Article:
Published By: Olivia

When this young woman was reading me this poem, she began to laugh so hard that she couldn’t stop.   She told me that she gave it to a guard who she liked, who had inspired her to write.  When I asked her why, she told me that he reminds her of a guy who she dated on the outside.  These incarcerated girls want to live their adolescence, (they want to fall in love and experiment and go out with their friends) and they are aware that on the inside it´s impossible.  In this poem, she says that the distance between she and he is the same as the distance between the ocean and the sky.

 

The Ocean and The Sky

Young Woman, 19 years old

One fresh morning like any other

Something beautiful happened to me when I looked around

I bumped into a beautiful gaze, sweet and tender

One of those gazes that with just one someone can rob your heart

A brilliant and incomparable gaze

It was one of those unique gazes

Having it close hipnotizes you and makes you forget everyone and everything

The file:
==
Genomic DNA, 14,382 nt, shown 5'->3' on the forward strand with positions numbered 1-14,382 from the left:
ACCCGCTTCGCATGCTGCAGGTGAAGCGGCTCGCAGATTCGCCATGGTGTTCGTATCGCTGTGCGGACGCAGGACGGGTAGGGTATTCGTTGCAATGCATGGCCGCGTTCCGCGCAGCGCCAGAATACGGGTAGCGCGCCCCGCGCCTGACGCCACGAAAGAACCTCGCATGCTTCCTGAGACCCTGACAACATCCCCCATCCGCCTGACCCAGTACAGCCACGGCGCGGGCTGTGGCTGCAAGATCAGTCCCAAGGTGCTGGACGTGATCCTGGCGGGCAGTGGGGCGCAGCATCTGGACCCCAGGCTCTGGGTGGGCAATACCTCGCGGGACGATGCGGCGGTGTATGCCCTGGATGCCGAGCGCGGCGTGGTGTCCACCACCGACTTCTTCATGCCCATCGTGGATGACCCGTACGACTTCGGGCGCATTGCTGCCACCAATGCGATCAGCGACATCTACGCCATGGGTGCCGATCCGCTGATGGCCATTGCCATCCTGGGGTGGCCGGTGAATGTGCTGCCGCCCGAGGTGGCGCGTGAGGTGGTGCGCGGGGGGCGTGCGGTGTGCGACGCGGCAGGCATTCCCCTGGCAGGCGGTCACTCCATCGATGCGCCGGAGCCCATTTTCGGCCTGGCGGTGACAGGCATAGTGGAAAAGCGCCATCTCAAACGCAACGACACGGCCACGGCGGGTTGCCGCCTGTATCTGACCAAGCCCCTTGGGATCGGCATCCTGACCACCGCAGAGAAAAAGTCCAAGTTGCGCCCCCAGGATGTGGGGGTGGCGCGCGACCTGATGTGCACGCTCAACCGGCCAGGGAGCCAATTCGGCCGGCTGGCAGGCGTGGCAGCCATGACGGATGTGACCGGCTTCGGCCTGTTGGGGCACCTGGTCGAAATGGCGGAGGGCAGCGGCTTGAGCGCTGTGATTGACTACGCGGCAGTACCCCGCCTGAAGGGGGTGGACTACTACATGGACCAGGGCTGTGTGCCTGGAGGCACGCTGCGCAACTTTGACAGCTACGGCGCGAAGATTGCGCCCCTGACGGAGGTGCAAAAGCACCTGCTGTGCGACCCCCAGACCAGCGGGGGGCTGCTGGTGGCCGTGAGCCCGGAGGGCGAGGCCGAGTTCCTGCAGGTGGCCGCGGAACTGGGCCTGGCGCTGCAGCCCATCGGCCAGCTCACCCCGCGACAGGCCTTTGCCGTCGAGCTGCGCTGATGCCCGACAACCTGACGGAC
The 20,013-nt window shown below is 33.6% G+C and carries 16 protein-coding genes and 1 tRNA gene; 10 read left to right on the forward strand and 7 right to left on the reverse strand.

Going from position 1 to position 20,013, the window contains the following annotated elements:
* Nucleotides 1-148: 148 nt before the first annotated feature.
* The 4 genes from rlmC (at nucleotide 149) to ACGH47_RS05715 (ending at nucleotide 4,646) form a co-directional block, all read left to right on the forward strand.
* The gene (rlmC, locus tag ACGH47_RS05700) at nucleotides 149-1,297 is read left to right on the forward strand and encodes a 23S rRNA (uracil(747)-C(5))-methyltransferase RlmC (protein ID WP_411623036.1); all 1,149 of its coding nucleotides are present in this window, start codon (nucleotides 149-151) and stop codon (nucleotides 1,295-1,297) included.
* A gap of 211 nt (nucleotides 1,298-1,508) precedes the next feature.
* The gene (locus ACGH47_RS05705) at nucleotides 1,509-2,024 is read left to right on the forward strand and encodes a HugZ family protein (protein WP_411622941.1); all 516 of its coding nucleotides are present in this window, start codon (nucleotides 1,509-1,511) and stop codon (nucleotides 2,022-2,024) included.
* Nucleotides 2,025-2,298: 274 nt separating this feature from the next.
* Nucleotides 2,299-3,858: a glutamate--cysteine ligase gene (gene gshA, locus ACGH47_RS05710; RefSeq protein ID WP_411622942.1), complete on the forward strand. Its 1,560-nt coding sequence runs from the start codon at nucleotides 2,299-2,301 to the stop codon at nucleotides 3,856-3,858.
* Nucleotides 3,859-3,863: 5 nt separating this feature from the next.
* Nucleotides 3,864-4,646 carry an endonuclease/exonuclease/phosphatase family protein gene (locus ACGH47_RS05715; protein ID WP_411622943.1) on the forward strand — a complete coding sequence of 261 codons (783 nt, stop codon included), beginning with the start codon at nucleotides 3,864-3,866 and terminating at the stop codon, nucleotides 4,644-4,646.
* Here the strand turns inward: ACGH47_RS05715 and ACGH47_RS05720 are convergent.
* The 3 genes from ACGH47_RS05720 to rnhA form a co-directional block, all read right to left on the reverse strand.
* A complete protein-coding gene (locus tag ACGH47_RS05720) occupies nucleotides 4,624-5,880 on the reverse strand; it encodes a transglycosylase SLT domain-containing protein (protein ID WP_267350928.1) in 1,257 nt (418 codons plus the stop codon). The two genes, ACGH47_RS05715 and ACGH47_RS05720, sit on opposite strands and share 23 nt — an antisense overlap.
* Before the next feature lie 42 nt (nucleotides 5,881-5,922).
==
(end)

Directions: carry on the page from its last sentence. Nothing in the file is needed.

A glance that is hard to come by but when you find it

You try to save it

Like something important and valuable for you

And seeking it and not finding it

Makes you desperate and casts a spell on you

Because it is one of those glances where time doesn’t exist

Only the moment in which you can contemplate it

 

That gaze reflects your little eyes

In that angelical face

You look so handsome, so sweet and sincere

Like few

I would love to lose myself in your gaze

drown in a kiss from your delicious red lips

cover myself with your arms and find refuge in your chest

but I know that that will never happen

it’s just as impossible as water combining with fire,

the ocean with the sky,

it’s like touching the stars with the tips of my fingers

 

you are so sacred for me

that I don’t even have to touch you

and not because I don’t want to

but because I shouldn’t

 

And so for me you will always be

An unreachable love

A long-distance love

An unrequited love

A platonic love

 

I will be the ocean and you the sky


Her Sadness

Published by: Olivia

This young woman wrote about  her grandmother´s pain for having a child locked up, her pain for not being able to hug her or give her advice or say “I love you.”   Like many other girls, she feels tremendous guilt for the suffering of her grandmother, and remorse because she failed the person who had given her “everything for nothing,” who taught her good from bad.  “I want to pay her back for all the time she had to come see me here.”

Her Sadness

 young woman, 18 years old